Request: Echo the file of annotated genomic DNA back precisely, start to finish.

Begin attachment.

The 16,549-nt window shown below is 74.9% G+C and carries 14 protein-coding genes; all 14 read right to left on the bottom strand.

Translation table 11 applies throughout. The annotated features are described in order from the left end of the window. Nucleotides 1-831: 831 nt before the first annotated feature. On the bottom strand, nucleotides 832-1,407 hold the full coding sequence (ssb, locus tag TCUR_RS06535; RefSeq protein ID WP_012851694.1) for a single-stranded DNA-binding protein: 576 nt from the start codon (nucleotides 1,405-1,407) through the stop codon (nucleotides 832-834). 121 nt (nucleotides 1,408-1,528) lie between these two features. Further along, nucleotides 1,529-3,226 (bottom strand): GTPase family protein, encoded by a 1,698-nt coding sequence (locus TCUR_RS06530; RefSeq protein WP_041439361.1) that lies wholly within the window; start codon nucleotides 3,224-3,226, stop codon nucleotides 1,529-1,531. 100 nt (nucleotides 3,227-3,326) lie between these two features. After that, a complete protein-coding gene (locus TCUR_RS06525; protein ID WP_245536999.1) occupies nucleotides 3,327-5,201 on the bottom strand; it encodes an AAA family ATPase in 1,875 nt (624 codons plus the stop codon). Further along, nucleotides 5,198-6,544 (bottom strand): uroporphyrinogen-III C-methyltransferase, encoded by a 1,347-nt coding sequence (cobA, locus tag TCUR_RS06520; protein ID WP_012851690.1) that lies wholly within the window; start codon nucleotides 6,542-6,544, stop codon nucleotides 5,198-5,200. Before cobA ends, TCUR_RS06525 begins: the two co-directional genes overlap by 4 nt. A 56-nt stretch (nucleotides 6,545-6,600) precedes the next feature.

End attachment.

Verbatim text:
The 16,549-nt window shown below is 74.9% G+C and carries 14 protein-coding genes; all 14 read right to left on the bottom strand.

Translation table 11 applies throughout. The annotated features are described in order from the left end of the window. Nucleotides 1-831: 831 nt before the first annotated feature. On the bottom strand, nucleotides 832-1,407 hold the full coding sequence (ssb, locus tag TCUR_RS06535; RefSeq protein ID WP_012851694.1) for a single-stranded DNA-binding protein: 576 nt from the start codon (nucleotides 1,405-1,407) through the stop codon (nucleotides 832-834). 121 nt (nucleotides 1,408-1,528) lie between these two features. Further along, nucleotides 1,529-3,226 (bottom strand): GTPase family protein, encoded by a 1,698-nt coding sequence (locus TCUR_RS06530; RefSeq protein WP_041439361.1) that lies wholly within the window; start codon nucleotides 3,224-3,226, stop codon nucleotides 1,529-1,531. 100 nt (nucleotides 3,227-3,326) lie between these two features. After that, a complete protein-coding gene (locus TCUR_RS06525; protein ID WP_245536999.1) occupies nucleotides 3,327-5,201 on the bottom strand; it encodes an AAA family ATPase in 1,875 nt (624 codons plus the stop codon). Further along, nucleotides 5,198-6,544 (bottom strand): uroporphyrinogen-III C-methyltransferase, encoded by a 1,347-nt coding sequence (cobA, locus tag TCUR_RS06520; protein ID WP_012851690.1) that lies wholly within the window; start codon nucleotides 6,542-6,544, stop codon nucleotides 5,198-5,200. Before cobA ends, TCUR_RS06525 begins: the two co-directional genes overlap by 4 nt. A 56-nt stretch (nucleotides 6,545-6,600) precedes the next feature.